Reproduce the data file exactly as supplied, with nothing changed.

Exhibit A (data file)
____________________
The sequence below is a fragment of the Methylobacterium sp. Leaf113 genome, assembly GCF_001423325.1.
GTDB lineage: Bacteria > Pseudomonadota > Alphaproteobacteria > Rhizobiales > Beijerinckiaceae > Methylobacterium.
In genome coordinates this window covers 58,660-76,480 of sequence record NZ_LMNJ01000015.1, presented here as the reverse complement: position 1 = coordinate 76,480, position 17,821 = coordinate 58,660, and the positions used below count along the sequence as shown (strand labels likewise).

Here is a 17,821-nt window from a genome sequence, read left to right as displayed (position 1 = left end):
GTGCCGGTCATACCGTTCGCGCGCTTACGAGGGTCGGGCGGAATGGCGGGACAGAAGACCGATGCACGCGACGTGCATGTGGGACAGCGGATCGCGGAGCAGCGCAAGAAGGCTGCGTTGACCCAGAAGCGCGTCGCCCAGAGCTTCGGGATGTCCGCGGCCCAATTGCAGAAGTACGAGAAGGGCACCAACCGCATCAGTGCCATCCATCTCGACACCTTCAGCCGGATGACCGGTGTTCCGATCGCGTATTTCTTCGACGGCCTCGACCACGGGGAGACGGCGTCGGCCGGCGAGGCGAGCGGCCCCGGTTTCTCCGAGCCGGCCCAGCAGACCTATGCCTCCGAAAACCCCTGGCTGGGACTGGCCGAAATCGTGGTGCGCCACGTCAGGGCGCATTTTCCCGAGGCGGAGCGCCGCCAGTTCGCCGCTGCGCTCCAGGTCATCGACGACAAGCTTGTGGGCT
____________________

The sequence below is a fragment of the Methylobacterium sp. Leaf113 genome, assembly GCF_001423325.1.
GTDB lineage: Bacteria > Pseudomonadota > Alphaproteobacteria > Rhizobiales > Beijerinckiaceae > Methylobacterium.
In genome coordinates this window covers 58,660-76,480 of sequence record NZ_LMNJ01000015.1, presented here as the reverse complement: position 1 = coordinate 76,480, position 17,821 = coordinate 58,660, and the positions used below count along the sequence as shown (strand labels likewise).

Here is a 17,821-nt window from a genome sequence, read left to right as displayed (position 1 = left end):
GTGCCGGTCATACCGTTCGCGCGCTTACGAGGGTCGGGCGGAATGGCGGGACAGAAGACCGATGCACGCGACGTGCATGTGGGACAGCGGATCGCGGAGCAGCGCAAGAAGGCTGCGTTGACCCAGAAGCGCGTCGCCCAGAGCTTCGGGATGTCCGCGGCCCAATTGCAGAAGTACGAGAAGGGCACCAACCGCATCAGTGCCATCCATCTCGACACCTTCAGCCGGATGACCGGTGTTCCGATCGCGTATTTCTTCGACGGCCTCGACCACGGGGAGACGGCGTCGGCCGGCGAGGCGAGCGGCCCCGGTTTCTCCGAGCCGGCCCAGCAGACCTATGCCTCCGAAAACCCCTGGCTGGGACTGGCCGAAATCGTGGTGCGCCACGTCAGGGCGCATTTTCCCGAGGCGGAGCGCCGCCAGTTCGCCGCTGCGCTCCAGGTCATCGACGACAAGCTTGTGGGCT